Rotel A12

“Quattro (World Drifts In),” from Calexico’s Feast of Wire (CD, Quarterstick 20078), further showed off the Rotel’s ability to naturally render the sounds of acoustic instruments. This song features call and response between acoustic and electric guitars, and the A12 delivered both with impressive clarity. Swells of brass in the chorus were airy and well defined, and I could turn up the volume without introducing harshness. This kick drum in this track, which normally sounds solid, was a bit light through the Rotel-GoldenEar combo, but overall the sound had good dynamics and drive.

To subject the Rotel to a more punishing test, I played “Deesh,” from Scottish post-rock band Mogwai’s Rave Tapes (CD, Rock Action ROCKACT 80). As the intro’s ominous electronics and ringing guitars gradually fall in step with the martial drums, the Rotel reproduced this dense mix with impressive detail and little dynamic compression. By the time the noise retreats, toward the song’s end, to make room for a Kaiju-scale percussive attack, I found myself in awe of the massiveness of the sound.

Rotel A12

I spend much more time fussing over my computer-audio setup than I do my record player. Still, I do own a Pro-Ject Debut turntable, and casually collect LPs. While the Rotel’s built-in phono preamp didn’t deliver the last word in analog ecstasy, I was impressed with what I did hear. When I listened to “A Dog Named Pepper,” from a pristine, just-opened copy of American Primitive guitarist Daniel Bachman’s eponymous album (LP, Three Lobed LPTLR 120), the Rotel’s phono stage was quiet enough to flesh out the long decays of Bachman’s aggressively strummed chords. The sound was dynamic, clean, and definitely more satisfying than what I’d heard when I streamed this song from Tidal HiFi via the A12’s Bluetooth receiver.


I compared the Rotel A12 with the Hegel Röst ($3000), an 80Wpc integrated amp that I recently reviewed for SoundStage! Simplifi. The kick drum in Calexico’s “Quattro (World Drifts In)” seemed to have more solid impact through the Hegel, though most of the other sounds in this track sounded about the same through both amps. The drums in Mogwai’s “Deesh” also had greater authority and control, and I felt more at ease when pushing the volume past a comfortable listening level. Mellow tracks, such as CSN’s “Guinnevere,” sounded about the same: detailed, with enough air to effect a clean separation of instruments and voices.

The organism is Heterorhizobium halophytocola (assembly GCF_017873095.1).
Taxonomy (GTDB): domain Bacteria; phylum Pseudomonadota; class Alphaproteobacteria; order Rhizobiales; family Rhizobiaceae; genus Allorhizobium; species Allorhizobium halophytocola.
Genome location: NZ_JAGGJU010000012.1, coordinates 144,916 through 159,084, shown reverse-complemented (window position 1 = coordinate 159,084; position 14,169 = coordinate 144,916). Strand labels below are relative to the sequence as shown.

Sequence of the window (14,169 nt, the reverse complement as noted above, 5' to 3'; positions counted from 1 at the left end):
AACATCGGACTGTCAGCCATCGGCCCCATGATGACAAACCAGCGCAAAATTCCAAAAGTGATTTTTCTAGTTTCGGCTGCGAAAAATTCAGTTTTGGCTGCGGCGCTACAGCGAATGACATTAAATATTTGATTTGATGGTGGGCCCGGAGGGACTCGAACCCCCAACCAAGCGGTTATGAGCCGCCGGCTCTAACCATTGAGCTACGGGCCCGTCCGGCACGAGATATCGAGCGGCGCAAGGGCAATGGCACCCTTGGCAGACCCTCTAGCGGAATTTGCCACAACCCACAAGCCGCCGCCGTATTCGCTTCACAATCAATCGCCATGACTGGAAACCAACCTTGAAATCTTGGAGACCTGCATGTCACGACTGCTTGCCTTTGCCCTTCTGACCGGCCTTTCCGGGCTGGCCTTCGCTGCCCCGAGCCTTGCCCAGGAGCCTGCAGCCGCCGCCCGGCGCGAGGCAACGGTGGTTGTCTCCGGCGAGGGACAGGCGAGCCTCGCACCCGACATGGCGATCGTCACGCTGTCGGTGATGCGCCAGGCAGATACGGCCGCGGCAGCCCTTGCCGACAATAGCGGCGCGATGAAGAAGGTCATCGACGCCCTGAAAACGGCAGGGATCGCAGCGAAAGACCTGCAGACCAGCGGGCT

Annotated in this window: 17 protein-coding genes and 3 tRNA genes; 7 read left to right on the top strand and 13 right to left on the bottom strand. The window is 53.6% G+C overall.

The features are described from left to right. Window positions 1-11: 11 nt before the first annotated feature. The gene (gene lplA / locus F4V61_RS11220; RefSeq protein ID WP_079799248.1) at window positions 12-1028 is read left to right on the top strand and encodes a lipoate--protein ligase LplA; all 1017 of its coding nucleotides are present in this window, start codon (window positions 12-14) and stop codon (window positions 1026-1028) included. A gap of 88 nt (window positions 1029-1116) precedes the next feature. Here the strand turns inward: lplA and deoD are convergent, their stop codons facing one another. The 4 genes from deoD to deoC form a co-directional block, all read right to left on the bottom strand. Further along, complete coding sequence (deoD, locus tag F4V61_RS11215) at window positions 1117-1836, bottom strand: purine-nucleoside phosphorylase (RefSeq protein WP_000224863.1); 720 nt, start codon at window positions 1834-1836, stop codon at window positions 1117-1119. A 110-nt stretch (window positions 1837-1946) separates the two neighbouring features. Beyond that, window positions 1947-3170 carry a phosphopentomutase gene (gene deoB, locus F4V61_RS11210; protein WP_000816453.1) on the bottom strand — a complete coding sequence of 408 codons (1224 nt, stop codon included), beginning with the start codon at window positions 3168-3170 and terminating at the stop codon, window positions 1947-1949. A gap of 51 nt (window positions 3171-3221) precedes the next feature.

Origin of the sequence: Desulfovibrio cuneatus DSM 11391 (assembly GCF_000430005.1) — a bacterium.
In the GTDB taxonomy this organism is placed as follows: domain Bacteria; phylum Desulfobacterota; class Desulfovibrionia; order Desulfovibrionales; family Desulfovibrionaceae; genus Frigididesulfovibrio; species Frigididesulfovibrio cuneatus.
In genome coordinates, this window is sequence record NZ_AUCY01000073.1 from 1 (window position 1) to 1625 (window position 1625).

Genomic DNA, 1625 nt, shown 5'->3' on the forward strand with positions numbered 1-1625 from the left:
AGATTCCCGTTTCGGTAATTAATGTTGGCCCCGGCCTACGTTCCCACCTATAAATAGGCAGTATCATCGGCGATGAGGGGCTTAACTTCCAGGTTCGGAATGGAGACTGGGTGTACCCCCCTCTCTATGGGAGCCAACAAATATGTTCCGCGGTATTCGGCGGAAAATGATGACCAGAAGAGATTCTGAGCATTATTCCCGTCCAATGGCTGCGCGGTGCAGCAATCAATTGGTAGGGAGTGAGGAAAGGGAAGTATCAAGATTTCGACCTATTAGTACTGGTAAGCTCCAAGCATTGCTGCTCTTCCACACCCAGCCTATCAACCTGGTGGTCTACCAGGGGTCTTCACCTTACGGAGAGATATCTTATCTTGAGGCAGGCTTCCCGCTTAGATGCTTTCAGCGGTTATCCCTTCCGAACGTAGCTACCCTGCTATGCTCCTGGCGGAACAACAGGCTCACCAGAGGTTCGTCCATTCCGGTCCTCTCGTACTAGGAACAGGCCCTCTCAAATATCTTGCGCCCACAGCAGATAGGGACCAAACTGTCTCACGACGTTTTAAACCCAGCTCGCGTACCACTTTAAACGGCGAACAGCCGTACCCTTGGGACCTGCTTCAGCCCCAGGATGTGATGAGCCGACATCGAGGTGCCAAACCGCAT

Though the A12 proved a great match with the GoldenEar Triton Fives, I wasn’t as smitten with its performance with the MartinLogan ElectroMotion ESL X towers. With its nominal impedance of 6 ohms, the ESL X shouldn’t have presented too great a challenge for the Rotel, and at moderate listening levels it didn’t. But when I pushed the volume past a certain threshold, I heard some strain: the voices in “Guinnevere” lost bloom, while the brass instruments in the Calexico track tightened up and sounded more grainy. Mogwai suffered most in this comparison, the drums lacking dynamic wallop through the Rotel-MartinLogan pairing, and the layers of guitar and electronics flattening out in the mix.

When I then swapped out the Rotel for the Röst, the Hegel integrated proved a better match for the MartinLogans with nearly every track: dynamics improved, and I could listen at louder-than-normal levels without the sound becoming at all anemic. Would Rotel’s more powerful A14 ($1299) have done better with the MartinLogans than the A12? I’m only speculating, but I expect so.


The Rotel A12 is an easy recommendation for anyone looking to move beyond mass-market stereo receivers. It delivers great sound for $899, with enough power to make it compatible with many speakers -- though you may want to seek out other options if you plan to use electrostatics or other, more finicky designs. While Rotel’s entry-level integrated isn’t a cutting-edge design, it does accommodate new listening modes through its USB computer input and built-in aptX Bluetooth receiver. Pair the A12 with an equally affordable set of high-performance speakers like the Triton Fives ($1999.98/pair), and you can step up your hi-fi game without breaking the bank.

. . . Al Griffin

Associated Equipment

  • Sources -- Pioneer BDP-88FD BD player, Pro-Ject Debut turntable with Clearaudio Aurum Beta/S MM cartridge, Astell&Kern AK240 digital audio player, Apple MacBook Pro laptop computer, JRiver Media Center 21, Tidal HiFi, iPhone 6, Apple Music
  • Speakers -- GoldenEar Technology Triton Five, MartinLogan ElectroMotion ESL X
  • Integrated amplifier -- Hegel Music Systems Röst
  • Speaker cables -- Monster Audio S14-2RCL
  • Analog interconnects -- AudioQuest Victoria (RCA)

Rotel A12 Integrated Amplifier
Price: $899 USD.
Warranty: Two years parts and labor.

54 Concord Street
North Reading, MA 01864
Phone: (978) 664-3820